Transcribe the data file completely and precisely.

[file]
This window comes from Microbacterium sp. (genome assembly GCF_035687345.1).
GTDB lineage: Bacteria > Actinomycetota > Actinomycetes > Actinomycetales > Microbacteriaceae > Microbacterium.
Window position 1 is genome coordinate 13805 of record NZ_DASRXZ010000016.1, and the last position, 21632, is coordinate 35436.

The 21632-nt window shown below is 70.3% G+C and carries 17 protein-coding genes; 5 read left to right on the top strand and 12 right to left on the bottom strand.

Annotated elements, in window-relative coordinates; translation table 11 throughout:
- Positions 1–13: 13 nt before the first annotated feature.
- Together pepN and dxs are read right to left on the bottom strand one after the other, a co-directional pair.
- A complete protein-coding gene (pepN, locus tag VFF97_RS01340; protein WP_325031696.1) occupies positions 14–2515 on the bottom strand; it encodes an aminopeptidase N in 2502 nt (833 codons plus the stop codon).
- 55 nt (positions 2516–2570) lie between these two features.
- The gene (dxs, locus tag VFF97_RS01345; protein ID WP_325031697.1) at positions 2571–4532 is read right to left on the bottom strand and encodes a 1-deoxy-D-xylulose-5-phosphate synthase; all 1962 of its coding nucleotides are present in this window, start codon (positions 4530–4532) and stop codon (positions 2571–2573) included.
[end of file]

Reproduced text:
This window comes from Microbacterium sp. (genome assembly GCF_035687345.1).
GTDB lineage: Bacteria > Actinomycetota > Actinomycetes > Actinomycetales > Microbacteriaceae > Microbacterium.
Window position 1 is genome coordinate 13805 of record NZ_DASRXZ010000016.1, and the last position, 21632, is coordinate 35436.

The 21632-nt window shown below is 70.3% G+C and carries 17 protein-coding genes; 5 read left to right on the top strand and 12 right to left on the bottom strand.

Annotated elements, in window-relative coordinates; translation table 11 throughout:
- Positions 1–13: 13 nt before the first annotated feature.
- Together pepN and dxs are read right to left on the bottom strand one after the other, a co-directional pair.
- A complete protein-coding gene (pepN, locus tag VFF97_RS01340; protein WP_325031696.1) occupies positions 14–2515 on the bottom strand; it encodes an aminopeptidase N in 2502 nt (833 codons plus the stop codon).
- 55 nt (positions 2516–2570) lie between these two features.
- The gene (dxs, locus tag VFF97_RS01345; protein ID WP_325031697.1) at positions 2571–4532 is read right to left on the bottom strand and encodes a 1-deoxy-D-xylulose-5-phosphate synthase; all 1962 of its coding nucleotides are present in this window, start codon (positions 4530–4532) and stop codon (positions 2571–2573) included.